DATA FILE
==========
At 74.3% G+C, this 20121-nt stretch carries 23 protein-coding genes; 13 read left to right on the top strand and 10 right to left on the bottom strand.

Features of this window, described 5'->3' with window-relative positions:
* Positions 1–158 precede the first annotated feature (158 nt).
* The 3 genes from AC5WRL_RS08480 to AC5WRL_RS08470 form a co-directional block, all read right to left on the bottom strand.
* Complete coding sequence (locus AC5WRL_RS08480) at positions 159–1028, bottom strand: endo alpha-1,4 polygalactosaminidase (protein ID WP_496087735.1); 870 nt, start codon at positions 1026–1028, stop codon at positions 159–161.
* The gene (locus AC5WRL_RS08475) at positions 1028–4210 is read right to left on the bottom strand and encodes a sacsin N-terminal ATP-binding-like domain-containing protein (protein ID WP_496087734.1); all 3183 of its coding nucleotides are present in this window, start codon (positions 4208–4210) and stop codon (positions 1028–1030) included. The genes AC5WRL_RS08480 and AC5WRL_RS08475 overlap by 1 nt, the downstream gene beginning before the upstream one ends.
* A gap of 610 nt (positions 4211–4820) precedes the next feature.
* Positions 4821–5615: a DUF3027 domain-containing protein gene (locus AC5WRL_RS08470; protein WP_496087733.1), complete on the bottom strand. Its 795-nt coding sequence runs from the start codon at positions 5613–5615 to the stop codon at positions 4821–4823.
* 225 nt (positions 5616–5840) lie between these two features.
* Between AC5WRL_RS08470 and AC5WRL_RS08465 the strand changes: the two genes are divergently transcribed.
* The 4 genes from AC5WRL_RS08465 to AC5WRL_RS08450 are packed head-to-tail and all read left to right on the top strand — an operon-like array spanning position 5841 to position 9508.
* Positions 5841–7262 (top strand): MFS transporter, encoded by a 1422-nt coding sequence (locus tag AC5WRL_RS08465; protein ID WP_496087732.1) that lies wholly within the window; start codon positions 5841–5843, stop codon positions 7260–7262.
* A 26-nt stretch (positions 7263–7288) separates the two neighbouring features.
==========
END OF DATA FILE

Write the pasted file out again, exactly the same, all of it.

At 74.3% G+C, this 20121-nt stretch carries 23 protein-coding genes; 13 read left to right on the top strand and 10 right to left on the bottom strand.

Features of this window, described 5'->3' with window-relative positions:
* Positions 1–158 precede the first annotated feature (158 nt).
* The 3 genes from AC5WRL_RS08480 to AC5WRL_RS08470 form a co-directional block, all read right to left on the bottom strand.
* Complete coding sequence (locus AC5WRL_RS08480) at positions 159–1028, bottom strand: endo alpha-1,4 polygalactosaminidase (protein ID WP_496087735.1); 870 nt, start codon at positions 1026–1028, stop codon at positions 159–161.
* The gene (locus AC5WRL_RS08475) at positions 1028–4210 is read right to left on the bottom strand and encodes a sacsin N-terminal ATP-binding-like domain-containing protein (protein ID WP_496087734.1); all 3183 of its coding nucleotides are present in this window, start codon (positions 4208–4210) and stop codon (positions 1028–1030) included. The genes AC5WRL_RS08480 and AC5WRL_RS08475 overlap by 1 nt, the downstream gene beginning before the upstream one ends.
* A gap of 610 nt (positions 4211–4820) precedes the next feature.
* Positions 4821–5615: a DUF3027 domain-containing protein gene (locus AC5WRL_RS08470; protein WP_496087733.1), complete on the bottom strand. Its 795-nt coding sequence runs from the start codon at positions 5613–5615 to the stop codon at positions 4821–4823.
* 225 nt (positions 5616–5840) lie between these two features.
* Between AC5WRL_RS08470 and AC5WRL_RS08465 the strand changes: the two genes are divergently transcribed.
* The 4 genes from AC5WRL_RS08465 to AC5WRL_RS08450 are packed head-to-tail and all read left to right on the top strand — an operon-like array spanning position 5841 to position 9508.
* Positions 5841–7262 (top strand): MFS transporter, encoded by a 1422-nt coding sequence (locus tag AC5WRL_RS08465; protein ID WP_496087732.1) that lies wholly within the window; start codon positions 5841–5843, stop codon positions 7260–7262.
* A 26-nt stretch (positions 7263–7288) separates the two neighbouring features.